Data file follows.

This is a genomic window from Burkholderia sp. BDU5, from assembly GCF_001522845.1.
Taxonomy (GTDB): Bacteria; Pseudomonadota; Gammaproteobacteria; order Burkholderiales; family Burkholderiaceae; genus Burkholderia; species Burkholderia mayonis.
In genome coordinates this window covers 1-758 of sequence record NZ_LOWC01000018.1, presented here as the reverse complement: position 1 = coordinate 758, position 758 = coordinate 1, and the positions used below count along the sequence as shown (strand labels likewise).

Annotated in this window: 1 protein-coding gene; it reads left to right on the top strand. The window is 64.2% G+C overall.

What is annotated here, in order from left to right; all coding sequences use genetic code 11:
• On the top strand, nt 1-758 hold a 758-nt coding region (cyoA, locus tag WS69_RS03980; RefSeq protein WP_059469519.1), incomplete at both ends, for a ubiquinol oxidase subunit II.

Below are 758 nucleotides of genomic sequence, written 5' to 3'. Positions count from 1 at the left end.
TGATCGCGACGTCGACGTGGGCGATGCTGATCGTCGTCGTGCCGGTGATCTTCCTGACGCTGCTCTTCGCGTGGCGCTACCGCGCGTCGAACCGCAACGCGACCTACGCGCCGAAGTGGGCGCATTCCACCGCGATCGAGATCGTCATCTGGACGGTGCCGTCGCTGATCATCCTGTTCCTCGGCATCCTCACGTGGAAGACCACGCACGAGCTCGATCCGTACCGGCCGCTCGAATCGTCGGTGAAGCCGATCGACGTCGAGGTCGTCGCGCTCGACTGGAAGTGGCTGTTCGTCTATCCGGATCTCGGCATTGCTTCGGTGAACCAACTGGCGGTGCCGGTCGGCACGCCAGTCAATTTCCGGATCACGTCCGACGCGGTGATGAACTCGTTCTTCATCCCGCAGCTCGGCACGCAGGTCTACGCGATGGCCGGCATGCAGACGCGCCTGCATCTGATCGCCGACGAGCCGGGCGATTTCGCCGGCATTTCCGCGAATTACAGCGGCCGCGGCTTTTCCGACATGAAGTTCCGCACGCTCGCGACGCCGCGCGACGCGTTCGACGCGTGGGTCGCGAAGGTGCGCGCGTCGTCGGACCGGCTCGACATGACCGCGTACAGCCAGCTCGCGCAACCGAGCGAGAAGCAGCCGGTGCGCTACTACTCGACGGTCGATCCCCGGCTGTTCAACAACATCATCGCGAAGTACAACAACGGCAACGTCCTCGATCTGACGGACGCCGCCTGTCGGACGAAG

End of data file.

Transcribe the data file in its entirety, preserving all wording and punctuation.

This is a genomic window from Burkholderia sp. BDU5, from assembly GCF_001522845.1.
Taxonomy (GTDB): Bacteria; Pseudomonadota; Gammaproteobacteria; order Burkholderiales; family Burkholderiaceae; genus Burkholderia; species Burkholderia mayonis.
In genome coordinates this window covers 1-758 of sequence record NZ_LOWC01000018.1, presented here as the reverse complement: position 1 = coordinate 758, position 758 = coordinate 1, and the positions used below count along the sequence as shown (strand labels likewise).

Annotated in this window: 1 protein-coding gene; it reads left to right on the top strand. The window is 64.2% G+C overall.

What is annotated here, in order from left to right; all coding sequences use genetic code 11:
• On the top strand, nt 1-758 hold a 758-nt coding region (cyoA, locus tag WS69_RS03980; RefSeq protein WP_059469519.1), incomplete at both ends, for a ubiquinol oxidase subunit II.

Below are 758 nucleotides of genomic sequence, written 5' to 3'. Positions count from 1 at the left end.
TGATCGCGACGTCGACGTGGGCGATGCTGATCGTCGTCGTGCCGGTGATCTTCCTGACGCTGCTCTTCGCGTGGCGCTACCGCGCGTCGAACCGCAACGCGACCTACGCGCCGAAGTGGGCGCATTCCACCGCGATCGAGATCGTCATCTGGACGGTGCCGTCGCTGATCATCCTGTTCCTCGGCATCCTCACGTGGAAGACCACGCACGAGCTCGATCCGTACCGGCCGCTCGAATCGTCGGTGAAGCCGATCGACGTCGAGGTCGTCGCGCTCGACTGGAAGTGGCTGTTCGTCTATCCGGATCTCGGCATTGCTTCGGTGAACCAACTGGCGGTGCCGGTCGGCACGCCAGTCAATTTCCGGATCACGTCCGACGCGGTGATGAACTCGTTCTTCATCCCGCAGCTCGGCACGCAGGTCTACGCGATGGCCGGCATGCAGACGCGCCTGCATCTGATCGCCGACGAGCCGGGCGATTTCGCCGGCATTTCCGCGAATTACAGCGGCCGCGGCTTTTCCGACATGAAGTTCCGCACGCTCGCGACGCCGCGCGACGCGTTCGACGCGTGGGTCGCGAAGGTGCGCGCGTCGTCGGACCGGCTCGACATGACCGCGTACAGCCAGCTCGCGCAACCGAGCGAGAAGCAGCCGGTGCGCTACTACTCGACGGTCGATCCCCGGCTGTTCAACAACATCATCGCGAAGTACAACAACGGCAACGTCCTCGATCTGACGGACGCCGCCTGTCGGACGAAG